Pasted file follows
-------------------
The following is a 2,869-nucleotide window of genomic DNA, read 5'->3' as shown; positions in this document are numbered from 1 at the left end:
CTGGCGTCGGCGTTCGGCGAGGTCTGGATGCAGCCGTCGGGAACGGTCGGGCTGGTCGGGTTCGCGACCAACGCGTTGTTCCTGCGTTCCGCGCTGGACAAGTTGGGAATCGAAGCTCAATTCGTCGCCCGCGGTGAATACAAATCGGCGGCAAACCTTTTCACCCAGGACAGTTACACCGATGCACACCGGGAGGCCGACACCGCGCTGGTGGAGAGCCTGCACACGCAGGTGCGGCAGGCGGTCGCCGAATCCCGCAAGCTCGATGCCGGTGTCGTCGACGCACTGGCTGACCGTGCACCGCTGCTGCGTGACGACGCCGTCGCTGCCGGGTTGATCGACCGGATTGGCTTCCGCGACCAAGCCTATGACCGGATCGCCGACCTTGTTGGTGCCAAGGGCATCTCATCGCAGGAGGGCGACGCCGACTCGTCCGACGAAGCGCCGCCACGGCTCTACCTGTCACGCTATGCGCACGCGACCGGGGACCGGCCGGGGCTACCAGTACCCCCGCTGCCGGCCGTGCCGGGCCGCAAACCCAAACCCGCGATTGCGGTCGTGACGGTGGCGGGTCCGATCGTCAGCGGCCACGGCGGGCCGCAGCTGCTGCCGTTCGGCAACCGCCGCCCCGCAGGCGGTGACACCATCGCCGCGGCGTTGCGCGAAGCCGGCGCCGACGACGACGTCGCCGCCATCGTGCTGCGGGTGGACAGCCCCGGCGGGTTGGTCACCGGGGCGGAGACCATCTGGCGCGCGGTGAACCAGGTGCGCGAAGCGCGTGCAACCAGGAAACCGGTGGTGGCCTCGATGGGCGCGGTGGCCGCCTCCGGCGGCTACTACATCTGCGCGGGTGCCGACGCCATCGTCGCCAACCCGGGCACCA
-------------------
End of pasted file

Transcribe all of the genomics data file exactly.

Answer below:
The following is a 2,869-nucleotide window of genomic DNA, read 5'->3' as shown; positions in this document are numbered from 1 at the left end:
CTGGCGTCGGCGTTCGGCGAGGTCTGGATGCAGCCGTCGGGAACGGTCGGGCTGGTCGGGTTCGCGACCAACGCGTTGTTCCTGCGTTCCGCGCTGGACAAGTTGGGAATCGAAGCTCAATTCGTCGCCCGCGGTGAATACAAATCGGCGGCAAACCTTTTCACCCAGGACAGTTACACCGATGCACACCGGGAGGCCGACACCGCGCTGGTGGAGAGCCTGCACACGCAGGTGCGGCAGGCGGTCGCCGAATCCCGCAAGCTCGATGCCGGTGTCGTCGACGCACTGGCTGACCGTGCACCGCTGCTGCGTGACGACGCCGTCGCTGCCGGGTTGATCGACCGGATTGGCTTCCGCGACCAAGCCTATGACCGGATCGCCGACCTTGTTGGTGCCAAGGGCATCTCATCGCAGGAGGGCGACGCCGACTCGTCCGACGAAGCGCCGCCACGGCTCTACCTGTCACGCTATGCGCACGCGACCGGGGACCGGCCGGGGCTACCAGTACCCCCGCTGCCGGCCGTGCCGGGCCGCAAACCCAAACCCGCGATTGCGGTCGTGACGGTGGCGGGTCCGATCGTCAGCGGCCACGGCGGGCCGCAGCTGCTGCCGTTCGGCAACCGCCGCCCCGCAGGCGGTGACACCATCGCCGCGGCGTTGCGCGAAGCCGGCGCCGACGACGACGTCGCCGCCATCGTGCTGCGGGTGGACAGCCCCGGCGGGTTGGTCACCGGGGCGGAGACCATCTGGCGCGCGGTGAACCAGGTGCGCGAAGCGCGTGCAACCAGGAAACCGGTGGTGGCCTCGATGGGCGCGGTGGCCGCCTCCGGCGGCTACTACATCTGCGCGGGTGCCGACGCCATCGTCGCCAACCCGGGCACCA